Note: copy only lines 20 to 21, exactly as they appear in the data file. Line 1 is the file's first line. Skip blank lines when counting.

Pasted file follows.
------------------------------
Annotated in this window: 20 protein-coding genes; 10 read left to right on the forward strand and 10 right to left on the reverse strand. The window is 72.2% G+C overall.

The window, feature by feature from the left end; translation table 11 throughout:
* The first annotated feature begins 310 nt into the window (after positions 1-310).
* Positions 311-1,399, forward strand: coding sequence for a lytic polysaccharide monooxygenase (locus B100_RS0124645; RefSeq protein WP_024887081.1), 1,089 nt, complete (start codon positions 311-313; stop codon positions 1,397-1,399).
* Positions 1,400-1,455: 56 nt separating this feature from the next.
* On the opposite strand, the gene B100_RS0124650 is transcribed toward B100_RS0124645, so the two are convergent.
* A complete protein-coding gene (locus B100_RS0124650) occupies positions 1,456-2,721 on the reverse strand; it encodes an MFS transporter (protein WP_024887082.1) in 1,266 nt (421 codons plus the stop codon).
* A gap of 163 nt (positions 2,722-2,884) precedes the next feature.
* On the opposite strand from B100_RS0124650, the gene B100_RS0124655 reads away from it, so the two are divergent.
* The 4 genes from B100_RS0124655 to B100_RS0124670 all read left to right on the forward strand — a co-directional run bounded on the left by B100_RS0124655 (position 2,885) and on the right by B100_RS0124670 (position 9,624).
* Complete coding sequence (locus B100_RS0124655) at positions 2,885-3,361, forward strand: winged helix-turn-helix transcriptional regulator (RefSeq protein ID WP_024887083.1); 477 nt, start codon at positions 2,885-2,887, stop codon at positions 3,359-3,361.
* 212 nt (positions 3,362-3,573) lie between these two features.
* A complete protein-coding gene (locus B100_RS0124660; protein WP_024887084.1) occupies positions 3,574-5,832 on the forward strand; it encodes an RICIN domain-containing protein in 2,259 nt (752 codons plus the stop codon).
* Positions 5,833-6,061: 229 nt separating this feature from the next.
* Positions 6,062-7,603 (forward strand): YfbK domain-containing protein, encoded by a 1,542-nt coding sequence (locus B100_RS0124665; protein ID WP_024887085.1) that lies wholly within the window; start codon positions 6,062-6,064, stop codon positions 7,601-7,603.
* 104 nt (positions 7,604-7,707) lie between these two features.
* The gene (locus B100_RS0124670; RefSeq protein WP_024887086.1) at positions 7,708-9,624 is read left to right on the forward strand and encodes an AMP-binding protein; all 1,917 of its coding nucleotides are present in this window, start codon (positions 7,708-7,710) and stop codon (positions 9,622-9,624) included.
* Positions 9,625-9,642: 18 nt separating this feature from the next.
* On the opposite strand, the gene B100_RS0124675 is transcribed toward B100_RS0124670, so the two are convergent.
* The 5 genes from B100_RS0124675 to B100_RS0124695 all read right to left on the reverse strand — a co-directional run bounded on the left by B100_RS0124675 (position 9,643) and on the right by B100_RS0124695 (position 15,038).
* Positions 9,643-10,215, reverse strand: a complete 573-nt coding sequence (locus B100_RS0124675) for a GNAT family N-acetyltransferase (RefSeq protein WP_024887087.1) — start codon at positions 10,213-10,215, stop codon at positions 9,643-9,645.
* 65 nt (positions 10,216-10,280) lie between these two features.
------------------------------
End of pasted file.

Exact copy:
* The 5 genes from B100_RS0124675 to B100_RS0124695 all read right to left on the reverse strand — a co-directional run bounded on the left by B100_RS0124675 (position 9,643) and on the right by B100_RS0124695 (position 15,038).
* Positions 9,643-10,215, reverse strand: a complete 573-nt coding sequence (locus B100_RS0124675) for a GNAT family N-acetyltransferase (RefSeq protein WP_024887087.1) — start codon at positions 10,213-10,215, stop codon at positions 9,643-9,645.